I am weary in my spirit. I did not think it was possible for the vitriol in the United States and within the church to worsen. Yet here we are—at each other’s throats in increasing degrees. Most of us would say it shouldn’t be this way and that the hate and meanness must stop. But no one is willing to lay down their sword first. That’s right, we say. They need to stop. It is never us.
Have we abandoned all pretense of loving our neighbor? Have we thrust upon Jesus’s command so many caveats and contingencies that we have successfully exonerated ourselves from the call to do unto others as we would have them do unto us? On the occasion I have the stomach for it, I scroll through social media to find believers engaging not in a rigorous and Christlike exchange of perspectives but in verbal violence. The loudest voices administer litmus tests for faithfulness, measuring a fellow Christian by a singular issue, apart from context or dialogue. Accusations of divisiveness only thinly veil our ultimate desire for self-defined uniformity without exception.
Accusations of divisiveness only thinly veil our ultimate desire for self-defined uniformity without exception.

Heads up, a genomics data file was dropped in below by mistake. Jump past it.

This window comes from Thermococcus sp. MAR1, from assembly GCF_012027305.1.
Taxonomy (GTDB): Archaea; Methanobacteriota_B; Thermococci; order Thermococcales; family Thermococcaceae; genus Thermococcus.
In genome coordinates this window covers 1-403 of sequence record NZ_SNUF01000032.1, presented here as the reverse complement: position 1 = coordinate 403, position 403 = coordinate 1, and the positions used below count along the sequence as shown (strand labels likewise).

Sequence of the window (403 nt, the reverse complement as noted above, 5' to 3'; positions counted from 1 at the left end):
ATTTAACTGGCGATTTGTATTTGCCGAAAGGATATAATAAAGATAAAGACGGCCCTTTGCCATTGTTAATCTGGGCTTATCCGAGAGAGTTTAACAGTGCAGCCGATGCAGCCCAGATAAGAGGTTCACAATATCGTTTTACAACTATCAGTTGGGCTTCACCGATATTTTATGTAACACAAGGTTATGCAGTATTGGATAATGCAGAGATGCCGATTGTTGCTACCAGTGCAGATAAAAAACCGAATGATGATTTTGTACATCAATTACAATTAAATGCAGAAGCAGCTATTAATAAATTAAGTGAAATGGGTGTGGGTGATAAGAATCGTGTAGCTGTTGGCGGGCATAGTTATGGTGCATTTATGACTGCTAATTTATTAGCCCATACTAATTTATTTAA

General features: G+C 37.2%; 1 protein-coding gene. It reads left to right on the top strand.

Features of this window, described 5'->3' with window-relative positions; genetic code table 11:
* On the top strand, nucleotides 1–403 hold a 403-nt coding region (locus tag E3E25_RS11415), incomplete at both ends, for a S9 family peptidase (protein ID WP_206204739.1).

“Just then a lawyer stood up to test Jesus. ‘Teacher,’ he said, ‘what must I do to inherit eternal life?’ He said to him, ‘What is written in the law? What do you read there?’ He answered, ‘You shall love the Lord your God with all your heart, and with all your soul, and with all your strength, and with all your mind; and your neighbor as yourself.’ And he said to him, ‘You have given the right answer; do this, and you will live.’ But wanting to justify himself, he asked Jesus, ‘And who is my neighbor?’” (Luke 10:25–29).
But wanting to justify himself. This phrase has been stuck in my head like an ear worm. This is perhaps one of the most honest admissions in Scripture, one that we ourselves have made many times. There are many tools in our self-justification toolbelt—behaviors we implement to rationalize our unkindness and cruelty. Dehumanize: the deprivation of positive human qualities. Demonize: to portray as wicked and threatening. Mock: tease or laugh at in a scornful manner.